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        Dietary fibre intake and cardiovascular disease: A systematic review and meta-analysis of prospective studies
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        Dietary fibre intake and cardiovascular disease: A systematic review and meta-analysis of prospective studies
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Cardiovascular disease (CVD) incidence rates are slowing in developed countries( 1 ) but remain a significant issue, with CVD-related deaths totalling almost half (48%) of all deaths in Europe( 2 ). Studies have explored the associations between fibre and CVD or risk factors for CVD such as hypertension, central obesity, insulin sensitivity and elevated plasma cholesterol( 3 , 4 ) but findings differ between studies. A systematic review and meta-analysis was undertaken to synthesize findings from prospective studies published between January 1990 and May 2012. Pooled relative risks (RRs) were generated using a dose response, random-effects model.

The pooled RR for nine studies reporting total fibre and CVD was 0.91 (95% Confidence Interval (CI) 0.88 to 0.94) for each 7 g/day increase in fibre (Fig. 1) and 0.90 (95%CI 0.87 to 0.94) for the eleven studies reporting CHD events (Fig. 2). There was moderate evidence of heterogeneity between studies for the CVD [I2=51% (95%CI 0 to 77%)] and CHD estimates [I2=38% (95%CI 0 to 70%)]. Insoluble fibre appeared to be protectively associated with CHD risk but heterogeneity between studies was reasonably high, making the estimate somewhat unreliable. Water-soluble fibre did not appear protectively associated with CHD risk when five studies were pooled, RR per 4g/day increase was 0.88 (95%CI 0.75 to 1.04) [I2=57% (95%CI 0 to 84)]. Fibre from cereal and vegetable sources were both protectively associated with CHD risk when estimates from eight publications were pooled but greater intake of fibre from fruit was not associated with CHD risk reduction.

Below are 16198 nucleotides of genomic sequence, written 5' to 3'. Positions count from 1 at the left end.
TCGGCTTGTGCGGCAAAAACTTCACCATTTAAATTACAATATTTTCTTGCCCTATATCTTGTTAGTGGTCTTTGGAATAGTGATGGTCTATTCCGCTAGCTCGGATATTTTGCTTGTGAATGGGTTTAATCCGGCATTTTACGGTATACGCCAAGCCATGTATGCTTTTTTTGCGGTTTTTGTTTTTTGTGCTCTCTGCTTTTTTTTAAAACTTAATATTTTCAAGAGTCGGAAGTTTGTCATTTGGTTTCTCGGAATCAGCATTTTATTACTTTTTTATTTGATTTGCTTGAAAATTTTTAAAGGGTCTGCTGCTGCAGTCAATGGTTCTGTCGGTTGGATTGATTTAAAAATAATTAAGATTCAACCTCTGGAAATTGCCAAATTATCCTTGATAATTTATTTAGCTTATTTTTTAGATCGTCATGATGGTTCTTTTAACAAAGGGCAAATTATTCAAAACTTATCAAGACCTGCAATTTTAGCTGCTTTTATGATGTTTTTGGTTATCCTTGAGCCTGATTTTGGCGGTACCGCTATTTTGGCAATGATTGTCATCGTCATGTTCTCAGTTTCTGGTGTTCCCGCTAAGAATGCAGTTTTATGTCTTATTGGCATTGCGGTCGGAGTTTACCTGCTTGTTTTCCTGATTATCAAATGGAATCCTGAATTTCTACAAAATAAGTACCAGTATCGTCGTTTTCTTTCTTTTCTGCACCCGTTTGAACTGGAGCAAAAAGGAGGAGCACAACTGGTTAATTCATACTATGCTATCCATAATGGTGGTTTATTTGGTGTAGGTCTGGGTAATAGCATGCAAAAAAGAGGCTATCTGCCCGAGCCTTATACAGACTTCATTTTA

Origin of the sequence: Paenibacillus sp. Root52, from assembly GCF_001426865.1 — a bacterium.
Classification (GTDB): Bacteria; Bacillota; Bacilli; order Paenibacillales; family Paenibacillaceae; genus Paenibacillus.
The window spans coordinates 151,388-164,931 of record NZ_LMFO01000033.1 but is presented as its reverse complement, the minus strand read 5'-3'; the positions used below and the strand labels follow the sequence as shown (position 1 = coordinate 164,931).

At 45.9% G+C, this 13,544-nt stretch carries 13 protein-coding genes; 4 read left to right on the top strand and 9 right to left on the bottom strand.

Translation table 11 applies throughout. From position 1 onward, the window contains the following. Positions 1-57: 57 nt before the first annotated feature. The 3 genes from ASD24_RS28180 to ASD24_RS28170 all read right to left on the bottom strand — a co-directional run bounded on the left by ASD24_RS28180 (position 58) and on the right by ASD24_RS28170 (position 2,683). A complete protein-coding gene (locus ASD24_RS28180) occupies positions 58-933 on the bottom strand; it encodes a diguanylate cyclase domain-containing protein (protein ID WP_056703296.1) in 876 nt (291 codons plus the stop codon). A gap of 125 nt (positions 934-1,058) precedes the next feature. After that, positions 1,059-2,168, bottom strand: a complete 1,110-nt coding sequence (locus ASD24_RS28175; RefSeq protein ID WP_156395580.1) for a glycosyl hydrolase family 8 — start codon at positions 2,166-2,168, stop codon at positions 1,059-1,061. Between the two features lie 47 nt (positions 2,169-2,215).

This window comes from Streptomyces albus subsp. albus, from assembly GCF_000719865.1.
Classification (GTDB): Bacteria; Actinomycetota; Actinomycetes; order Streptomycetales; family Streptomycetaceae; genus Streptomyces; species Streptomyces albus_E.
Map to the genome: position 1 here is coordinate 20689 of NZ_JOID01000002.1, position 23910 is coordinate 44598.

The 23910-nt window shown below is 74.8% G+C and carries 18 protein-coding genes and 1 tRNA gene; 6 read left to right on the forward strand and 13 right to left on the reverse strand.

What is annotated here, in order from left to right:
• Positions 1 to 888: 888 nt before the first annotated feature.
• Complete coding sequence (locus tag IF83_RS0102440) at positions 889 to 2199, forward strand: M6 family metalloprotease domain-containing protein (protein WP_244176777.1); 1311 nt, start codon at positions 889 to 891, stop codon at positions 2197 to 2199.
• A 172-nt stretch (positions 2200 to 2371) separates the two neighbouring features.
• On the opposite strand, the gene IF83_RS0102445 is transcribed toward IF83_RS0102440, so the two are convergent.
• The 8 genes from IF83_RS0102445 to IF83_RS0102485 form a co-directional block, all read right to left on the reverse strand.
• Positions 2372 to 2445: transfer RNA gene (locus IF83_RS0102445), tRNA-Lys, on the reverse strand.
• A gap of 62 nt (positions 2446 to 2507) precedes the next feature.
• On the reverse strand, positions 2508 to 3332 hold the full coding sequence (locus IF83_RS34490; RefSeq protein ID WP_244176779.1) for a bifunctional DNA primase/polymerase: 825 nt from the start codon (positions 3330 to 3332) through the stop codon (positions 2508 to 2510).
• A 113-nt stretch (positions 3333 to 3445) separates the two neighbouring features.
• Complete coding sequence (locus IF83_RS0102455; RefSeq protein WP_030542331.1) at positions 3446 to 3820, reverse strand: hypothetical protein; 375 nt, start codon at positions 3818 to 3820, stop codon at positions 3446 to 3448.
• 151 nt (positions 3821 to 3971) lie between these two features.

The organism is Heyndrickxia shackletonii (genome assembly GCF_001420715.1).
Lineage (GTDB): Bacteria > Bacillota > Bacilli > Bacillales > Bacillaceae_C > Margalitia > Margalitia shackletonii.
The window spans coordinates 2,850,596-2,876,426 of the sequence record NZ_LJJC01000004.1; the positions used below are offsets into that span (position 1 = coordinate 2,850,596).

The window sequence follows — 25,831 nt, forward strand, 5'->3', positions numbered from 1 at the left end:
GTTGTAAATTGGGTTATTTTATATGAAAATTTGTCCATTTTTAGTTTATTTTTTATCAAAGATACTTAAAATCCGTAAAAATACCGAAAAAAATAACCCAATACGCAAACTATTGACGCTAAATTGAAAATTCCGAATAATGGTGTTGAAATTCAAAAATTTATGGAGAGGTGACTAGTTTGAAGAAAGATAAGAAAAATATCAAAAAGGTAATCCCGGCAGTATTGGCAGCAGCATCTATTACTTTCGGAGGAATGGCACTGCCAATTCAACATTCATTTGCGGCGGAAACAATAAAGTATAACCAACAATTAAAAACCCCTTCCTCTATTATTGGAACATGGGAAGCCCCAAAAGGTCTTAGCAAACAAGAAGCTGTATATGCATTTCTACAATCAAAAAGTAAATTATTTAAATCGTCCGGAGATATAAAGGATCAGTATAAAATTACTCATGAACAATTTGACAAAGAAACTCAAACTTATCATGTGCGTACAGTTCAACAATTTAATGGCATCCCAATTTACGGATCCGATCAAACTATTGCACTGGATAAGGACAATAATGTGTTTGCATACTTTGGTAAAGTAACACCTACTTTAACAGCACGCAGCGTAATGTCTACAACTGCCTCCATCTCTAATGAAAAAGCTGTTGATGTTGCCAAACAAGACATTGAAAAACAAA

Fig. 1. total CVD risk per 7 g/d increase in fibre.

Fig. 2. CHD risk per 7 g/d increase in fibre.

With 9% and 10% reduction in CVD and CHD risk for each 7 g/day increment in fibre consumed (equivalent to one standard deviation in UK intake), findings support national recommendations to increase dietary fibre intake. Better understanding of the different mechanisms through which soluble and insoluble types of fibre influence CVD risk factors is needed through clinical trials.

This work was part funded by the Department of Health for England and a studentship (DT) from Kellogg's UK.

1. Unal, B, Critchley, JA, Capewell, S (2004) Explaining the decline in coronary heart disease mortality in England and Wales between 1981 and 2000. Circulation 109(9), 11011107.
2. Allender, S, Scarborough, P, Peto, V, Rayner, M, Leal, J, Luengo-Fernandez, R, et al. (2008) European cardiovascular disease statistics Available online http://www.heartstats.org/datapage.asp?id=7683.
3. Truswell, AS (2002) Cereal grains and coronary heart disease. EJCN [Review] 56(1), 114.
4. Van Horn, L, McCoin, M, Kris-Etherton, PM, Burke, F, Carson, JA, Champagne, CM, et al. (2008) The evidence for dietary prevention and treatment of cardiovascular disease. Journal of the American Dietetic Association. [Review]. 108(2), 287331.